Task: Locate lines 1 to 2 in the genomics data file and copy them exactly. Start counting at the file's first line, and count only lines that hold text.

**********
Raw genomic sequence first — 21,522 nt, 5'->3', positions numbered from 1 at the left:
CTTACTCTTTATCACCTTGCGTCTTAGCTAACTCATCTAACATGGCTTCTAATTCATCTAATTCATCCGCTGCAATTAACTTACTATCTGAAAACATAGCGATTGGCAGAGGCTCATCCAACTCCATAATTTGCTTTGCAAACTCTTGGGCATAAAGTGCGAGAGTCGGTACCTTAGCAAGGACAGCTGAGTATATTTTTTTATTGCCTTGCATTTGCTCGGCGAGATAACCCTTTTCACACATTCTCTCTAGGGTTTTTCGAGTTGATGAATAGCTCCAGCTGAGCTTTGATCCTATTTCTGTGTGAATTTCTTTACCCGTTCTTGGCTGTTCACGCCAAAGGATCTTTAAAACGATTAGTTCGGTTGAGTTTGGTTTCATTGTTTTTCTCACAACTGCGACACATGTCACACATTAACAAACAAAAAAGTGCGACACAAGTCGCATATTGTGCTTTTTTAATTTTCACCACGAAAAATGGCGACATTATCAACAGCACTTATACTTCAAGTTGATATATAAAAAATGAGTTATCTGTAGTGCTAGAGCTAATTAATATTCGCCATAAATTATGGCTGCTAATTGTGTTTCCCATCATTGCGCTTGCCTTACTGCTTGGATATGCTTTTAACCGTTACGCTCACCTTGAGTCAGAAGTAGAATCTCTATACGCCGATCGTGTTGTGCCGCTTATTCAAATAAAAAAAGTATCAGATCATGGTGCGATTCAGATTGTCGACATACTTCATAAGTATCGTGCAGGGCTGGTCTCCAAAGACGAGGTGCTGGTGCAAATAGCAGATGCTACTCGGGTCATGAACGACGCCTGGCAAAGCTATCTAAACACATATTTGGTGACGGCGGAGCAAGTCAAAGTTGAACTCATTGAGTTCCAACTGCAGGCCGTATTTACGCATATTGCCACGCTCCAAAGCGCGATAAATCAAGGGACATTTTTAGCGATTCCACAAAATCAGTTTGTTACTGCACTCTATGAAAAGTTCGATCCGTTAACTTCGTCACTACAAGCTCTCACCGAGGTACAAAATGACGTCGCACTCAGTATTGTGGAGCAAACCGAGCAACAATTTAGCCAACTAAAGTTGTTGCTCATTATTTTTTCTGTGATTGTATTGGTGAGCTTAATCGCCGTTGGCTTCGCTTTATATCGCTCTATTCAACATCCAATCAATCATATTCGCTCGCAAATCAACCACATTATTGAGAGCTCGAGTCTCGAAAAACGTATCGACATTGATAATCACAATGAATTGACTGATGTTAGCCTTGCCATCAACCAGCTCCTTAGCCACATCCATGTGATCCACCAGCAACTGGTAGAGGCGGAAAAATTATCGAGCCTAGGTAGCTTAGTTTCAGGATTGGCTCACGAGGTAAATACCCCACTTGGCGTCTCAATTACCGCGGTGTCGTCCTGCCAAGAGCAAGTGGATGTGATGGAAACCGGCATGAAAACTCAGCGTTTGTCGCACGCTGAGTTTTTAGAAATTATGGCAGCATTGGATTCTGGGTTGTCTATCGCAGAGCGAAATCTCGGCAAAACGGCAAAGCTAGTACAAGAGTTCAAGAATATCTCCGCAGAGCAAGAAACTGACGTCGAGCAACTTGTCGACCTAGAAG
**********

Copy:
Raw genomic sequence first — 21,522 nt, 5'->3', positions numbered from 1 at the left:
CTTACTCTTTATCACCTTGCGTCTTAGCTAACTCATCTAACATGGCTTCTAATTCATCTAATTCATCCGCTGCAATTAACTTACTATCTGAAAACATAGCGATTGGCAGAGGCTCATCCAACTCCATAATTTGCTTTGCAAACTCTTGGGCATAAAGTGCGAGAGTCGGTACCTTAGCAAGGACAGCTGAGTATATTTTTTTATTGCCTTGCATTTGCTCGGCGAGATAACCCTTTTCACACATTCTCTCTAGGGTTTTTCGAGTTGATGAATAGCTCCAGCTGAGCTTTGATCCTATTTCTGTGTGAATTTCTTTACCCGTTCTTGGCTGTTCACGCCAAAGGATCTTTAAAACGATTAGTTCGGTTGAGTTTGGTTTCATTGTTTTTCTCACAACTGCGACACATGTCACACATTAACAAACAAAAAAGTGCGACACAAGTCGCATATTGTGCTTTTTTAATTTTCACCACGAAAAATGGCGACATTATCAACAGCACTTATACTTCAAGTTGATATATAAAAAATGAGTTATCTGTAGTGCTAGAGCTAATTAATATTCGCCATAAATTATGGCTGCTAATTGTGTTTCCCATCATTGCGCTTGCCTTACTGCTTGGATATGCTTTTAACCGTTACGCTCACCTTGAGTCAGAAGTAGAATCTCTATACGCCGATCGTGTTGTGCCGCTTATTCAAATAAAAAAAGTATCAGATCATGGTGCGATTCAGATTGTCGACATACTTCATAAGTATCGTGCAGGGCTGGTCTCCAAAGACGAGGTGCTGGTGCAAATAGCAGATGCTACTCGGGTCATGAACGACGCCTGGCAAAGCTATCTAAACACATATTTGGTGACGGCGGAGCAAGTCAAAGTTGAACTCATTGAGTTCCAACTGCAGGCCGTATTTACGCATATTGCCACGCTCCAAAGCGCGATAAATCAAGGGACATTTTTAGCGATTCCACAAAATCAGTTTGTTACTGCACTCTATGAAAAGTTCGATCCGTTAACTTCGTCACTACAAGCTCTCACCGAGGTACAAAATGACGTCGCACTCAGTATTGTGGAGCAAACCGAGCAACAATTTAGCCAACTAAAGTTGTTGCTCATTATTTTTTCTGTGATTGTATTGGTGAGCTTAATCGCCGTTGGCTTCGCTTTATATCGCTCTATTCAACATCCAATCAATCATATTCGCTCGCAAATCAACCACATTATTGAGAGCTCGAGTCTCGAAAAACGTATCGACATTGATAATCACAATGAATTGACTGATGTTAGCCTTGCCATCAACCAGCTCCTTAGCCACATCCATGTGATCCACCAGCAACTGGTAGAGGCGGAAAAATTATCGAGCCTAGGTAGCTTAGTTTCAGGATTGGCTCACGAGGTAAATACCCCACTTGGCGTCTCAATTACCGCGGTGTCGTCCTGCCAAGAGCAAGTGGATGTGATGGAAACCGGCATGAAAACTCAGCGTTTGTCGCACGCTGAGTTTTTAGAAATTATGGCAGCATTGGATTCTGGGTTGTCTATCGCAGAGCGAAATCTCGGCAAAACGGCAAAGCTAGTACAAGAGTTCAAGAATATCTCCGCAGAGCAAGAAACTGACGTCGAGCAACTTGTCGACCTAGAAG